There is something distinctly odd about the argument, however. Believing is not something you can decide to do as a matter of policy. At least, it is not something I can decide to do as an act of will. I can decide to go to church and I can decide to recite the Nicene Creed, and I can decide to swear on a stack of bibles that I believe every word inside them. But none of that can make me actually believe it if I don't. Pascal's Wager could only ever be an argument for feigning belief in God. And the God that you claim to believe in had better not be of the omniscient kind or he'd see through the deception.
TEF is predicated on logic, a simple wager that every human faces:If a reasoning human being loves and values life, they will want to live as long as possible-the desire to be immortal. Nevertheless, it's impossible to know if they're going to be immortal once they die. To do nothing doesn't help the odds of attaining immortality-since it seems evident that everyone will die someday and possibly cease to exist. To try to do something scientifically constructive towards ensuring immortality beforehand is the most logical conclusion.
When men have realized that time has upset many fighting faiths, they may come to believe... that the ultimate good desired is better reached by free trade in ideas-- that the best test of truth is the power of the thought to get itself accepted in the competition of the market, and that truth is the only ground upon which their wishes safely can be carried out. That at any rate is the theory of our Constitution. It is an experiment. As all life is an experiment. Every year if not every day we wager our salvation upon some prophecy based upon imperfect knowledge.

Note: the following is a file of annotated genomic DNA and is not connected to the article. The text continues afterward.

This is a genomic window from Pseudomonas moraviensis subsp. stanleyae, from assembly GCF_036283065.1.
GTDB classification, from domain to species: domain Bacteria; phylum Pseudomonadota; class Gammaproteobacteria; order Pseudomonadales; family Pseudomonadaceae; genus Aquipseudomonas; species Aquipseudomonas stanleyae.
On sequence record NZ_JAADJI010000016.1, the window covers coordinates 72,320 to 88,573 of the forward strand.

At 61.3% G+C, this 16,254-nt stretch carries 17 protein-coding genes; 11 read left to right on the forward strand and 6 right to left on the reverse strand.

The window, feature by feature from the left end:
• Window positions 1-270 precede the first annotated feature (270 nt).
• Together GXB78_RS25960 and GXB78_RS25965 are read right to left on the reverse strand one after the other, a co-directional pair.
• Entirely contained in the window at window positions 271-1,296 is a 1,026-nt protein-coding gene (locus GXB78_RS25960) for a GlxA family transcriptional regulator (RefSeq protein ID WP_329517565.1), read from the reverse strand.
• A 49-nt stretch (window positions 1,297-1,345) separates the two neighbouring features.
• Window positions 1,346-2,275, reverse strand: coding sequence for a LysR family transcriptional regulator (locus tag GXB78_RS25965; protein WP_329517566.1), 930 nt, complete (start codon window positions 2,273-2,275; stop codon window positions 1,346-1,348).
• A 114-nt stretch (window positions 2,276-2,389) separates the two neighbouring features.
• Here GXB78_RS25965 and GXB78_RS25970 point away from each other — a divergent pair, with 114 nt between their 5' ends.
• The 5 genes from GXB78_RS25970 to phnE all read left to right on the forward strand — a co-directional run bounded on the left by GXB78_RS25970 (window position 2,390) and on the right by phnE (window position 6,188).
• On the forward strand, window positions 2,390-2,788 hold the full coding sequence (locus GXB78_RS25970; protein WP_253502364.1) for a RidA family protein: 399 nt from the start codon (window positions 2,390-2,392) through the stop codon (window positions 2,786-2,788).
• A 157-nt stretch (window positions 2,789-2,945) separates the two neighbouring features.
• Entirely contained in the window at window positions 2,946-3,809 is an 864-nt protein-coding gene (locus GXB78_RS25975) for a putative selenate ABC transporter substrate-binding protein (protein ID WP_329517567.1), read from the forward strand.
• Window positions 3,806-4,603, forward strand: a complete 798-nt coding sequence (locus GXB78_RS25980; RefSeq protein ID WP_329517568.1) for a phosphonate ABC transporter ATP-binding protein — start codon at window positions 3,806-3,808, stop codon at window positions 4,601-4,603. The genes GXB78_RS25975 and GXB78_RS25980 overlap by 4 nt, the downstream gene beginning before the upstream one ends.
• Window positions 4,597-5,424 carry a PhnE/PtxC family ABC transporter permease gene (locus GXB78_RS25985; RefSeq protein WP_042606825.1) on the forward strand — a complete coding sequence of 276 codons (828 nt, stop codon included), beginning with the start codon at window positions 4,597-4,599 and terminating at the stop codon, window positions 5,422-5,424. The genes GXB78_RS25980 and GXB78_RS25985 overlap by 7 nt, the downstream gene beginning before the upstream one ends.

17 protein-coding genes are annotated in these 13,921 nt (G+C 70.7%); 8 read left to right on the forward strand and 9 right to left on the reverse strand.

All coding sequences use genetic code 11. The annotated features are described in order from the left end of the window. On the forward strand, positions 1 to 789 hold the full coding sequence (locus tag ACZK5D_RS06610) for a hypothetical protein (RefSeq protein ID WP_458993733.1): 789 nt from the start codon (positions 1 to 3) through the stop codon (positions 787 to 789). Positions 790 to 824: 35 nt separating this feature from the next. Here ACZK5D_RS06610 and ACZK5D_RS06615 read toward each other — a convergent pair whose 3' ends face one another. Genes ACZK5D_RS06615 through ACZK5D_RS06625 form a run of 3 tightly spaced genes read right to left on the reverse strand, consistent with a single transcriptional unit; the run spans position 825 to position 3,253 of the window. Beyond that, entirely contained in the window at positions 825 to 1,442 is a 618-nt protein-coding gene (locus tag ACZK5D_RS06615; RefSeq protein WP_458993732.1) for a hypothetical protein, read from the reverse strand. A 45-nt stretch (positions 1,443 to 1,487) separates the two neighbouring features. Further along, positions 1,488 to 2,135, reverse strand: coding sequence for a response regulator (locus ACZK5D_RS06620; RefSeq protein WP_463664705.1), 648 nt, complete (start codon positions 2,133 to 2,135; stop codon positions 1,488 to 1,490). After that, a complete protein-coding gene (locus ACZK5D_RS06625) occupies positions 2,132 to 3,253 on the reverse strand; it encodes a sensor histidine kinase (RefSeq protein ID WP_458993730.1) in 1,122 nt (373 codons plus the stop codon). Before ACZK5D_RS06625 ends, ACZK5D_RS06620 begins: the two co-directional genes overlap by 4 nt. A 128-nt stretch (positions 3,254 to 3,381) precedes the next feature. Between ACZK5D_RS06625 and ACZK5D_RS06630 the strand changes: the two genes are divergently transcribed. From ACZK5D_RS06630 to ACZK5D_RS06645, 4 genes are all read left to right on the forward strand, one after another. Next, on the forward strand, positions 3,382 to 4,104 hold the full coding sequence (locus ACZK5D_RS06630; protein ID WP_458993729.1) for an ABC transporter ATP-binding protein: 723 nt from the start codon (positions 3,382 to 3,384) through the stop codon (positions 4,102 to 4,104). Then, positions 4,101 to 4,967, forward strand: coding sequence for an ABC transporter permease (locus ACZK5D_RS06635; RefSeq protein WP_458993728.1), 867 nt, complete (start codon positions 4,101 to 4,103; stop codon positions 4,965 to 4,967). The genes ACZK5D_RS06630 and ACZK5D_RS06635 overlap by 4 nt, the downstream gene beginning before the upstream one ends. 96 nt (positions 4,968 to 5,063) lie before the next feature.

Oliver Wendell Holmes
When men have realized that time has upset many fighting faiths, they may come to believe... that the ultimate good desired is better reached by free trade in ideas- that the best test of truth is the power of the thought to get itself accepted in the competition of the market, and that truth is the only ground upon which their wishes safely can be carried out. That at any rate is the theory of our Constitution. It is an experiment. As all life is an experiment. Every year if not every day we wager our salvation upon some prophecy based upon imperfect knowledge.
Oliver Wendell Holmes Sr.
He is no true reader who has not experienced the reproachful fascination of the great shelves of unread books, of the libraries at night of which Borges is the fabulist. He is no reader who has not heard, in his inward ear, the call of the hundreds of thousands, of the millions of volumes which stand in the stacks of the British Library asking to be read. For there is in each book a gamble against oblivion, a wager against silence, which can be won only when the book is opened again (but in contrast to man, the book can wait centuries for the hazard of resurrection.)
HAMLET I will receive it sir with all diligence of spirit. Put your bonnet to his right use, 'tis for the head. OSRIC I thank you lordship, it is very hot. HAMLET No believe me, 'tis very cold, the wind is northerly. OSRIC It is indifferent cold my lord, indeed. HAMLET But yet methinks it is very sultry and hot for my complexion. OSRIC Exceedingly my lord, it is very sultry, as 'twere - I cannot tell how. But my lord, his majesty bade me signify to you that a has laid a great wager on your head. Sir, this is the matter - HAMLET I beseech you remember. (Hamlet moves him to put on his hat)